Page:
If you have got, say, three VMDK files making up a particular virtual machine, then that is going to be three separate data VVols. So if, for example, it was a Windows virtual machine, and you’ve got a C, a D, and an E drive, those are going to be three separate VMDK files, which are going to have three separate VVol objects.
I put a line there on the slide because when you create a virtual machine and you deploy it on a VVol datastore, you’re always going to have the Config and the Data VVol. The VVols below the line are optional or depending on the actual state of the virtual machine.
So, the first one is the Swap VVol and that’s created when the VM is powered on, deleted when the VM is powered off. That is the virtual memory, so it’s this Swap file, basically. If you’re using a SAN protocol, it will be a LUN which is the size of virtual memory. If you’re using NFS, it will be a file, which is the size of virtual memory.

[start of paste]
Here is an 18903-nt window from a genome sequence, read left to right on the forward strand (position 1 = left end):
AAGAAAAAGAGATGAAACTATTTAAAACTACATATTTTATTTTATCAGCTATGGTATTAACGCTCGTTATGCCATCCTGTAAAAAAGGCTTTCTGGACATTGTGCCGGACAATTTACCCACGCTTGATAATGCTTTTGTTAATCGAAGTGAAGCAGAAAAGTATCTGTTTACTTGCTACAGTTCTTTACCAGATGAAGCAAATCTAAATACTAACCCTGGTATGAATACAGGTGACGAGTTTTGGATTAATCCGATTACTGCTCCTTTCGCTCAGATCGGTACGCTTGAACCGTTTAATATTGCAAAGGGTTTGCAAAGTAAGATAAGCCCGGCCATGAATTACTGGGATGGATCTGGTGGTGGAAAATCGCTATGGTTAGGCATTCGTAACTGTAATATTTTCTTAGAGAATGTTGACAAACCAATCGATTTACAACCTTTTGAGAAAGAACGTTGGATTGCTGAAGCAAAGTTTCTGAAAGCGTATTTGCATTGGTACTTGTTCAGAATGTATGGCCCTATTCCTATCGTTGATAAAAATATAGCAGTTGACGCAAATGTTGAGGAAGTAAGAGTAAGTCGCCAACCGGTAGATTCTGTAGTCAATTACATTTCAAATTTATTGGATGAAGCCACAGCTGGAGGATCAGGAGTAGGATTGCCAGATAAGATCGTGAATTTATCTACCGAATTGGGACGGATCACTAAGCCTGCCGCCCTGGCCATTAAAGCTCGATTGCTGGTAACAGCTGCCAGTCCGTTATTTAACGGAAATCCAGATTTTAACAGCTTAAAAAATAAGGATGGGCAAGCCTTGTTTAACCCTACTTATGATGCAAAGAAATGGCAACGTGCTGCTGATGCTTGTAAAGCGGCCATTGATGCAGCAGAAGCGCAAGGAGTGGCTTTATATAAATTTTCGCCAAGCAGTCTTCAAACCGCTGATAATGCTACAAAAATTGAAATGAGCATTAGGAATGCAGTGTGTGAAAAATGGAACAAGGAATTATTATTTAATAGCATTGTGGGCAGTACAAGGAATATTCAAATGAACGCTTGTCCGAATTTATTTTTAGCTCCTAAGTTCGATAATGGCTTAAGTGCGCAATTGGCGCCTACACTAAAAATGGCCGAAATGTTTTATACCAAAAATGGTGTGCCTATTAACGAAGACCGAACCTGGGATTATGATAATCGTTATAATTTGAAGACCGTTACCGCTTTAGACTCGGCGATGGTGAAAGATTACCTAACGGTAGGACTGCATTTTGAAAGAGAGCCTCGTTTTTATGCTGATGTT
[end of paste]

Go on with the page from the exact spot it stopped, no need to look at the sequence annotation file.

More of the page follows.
The next VVol type is Memory, and that is created for a virtual machine snapshot. So if you don’t have a snapshot, that won’t exist. If you do create a snapshot, then that is going to create the Memory VVol. In SAN, again, the same as the Swap and the Data VVols.
For SAN, it’ll be a LUN, the size of the virtual memory. For NFS, it’ll be a file, the size of virtual memory. You can also have other vendor-specific VVols as well, for example, for datastore heartbeats.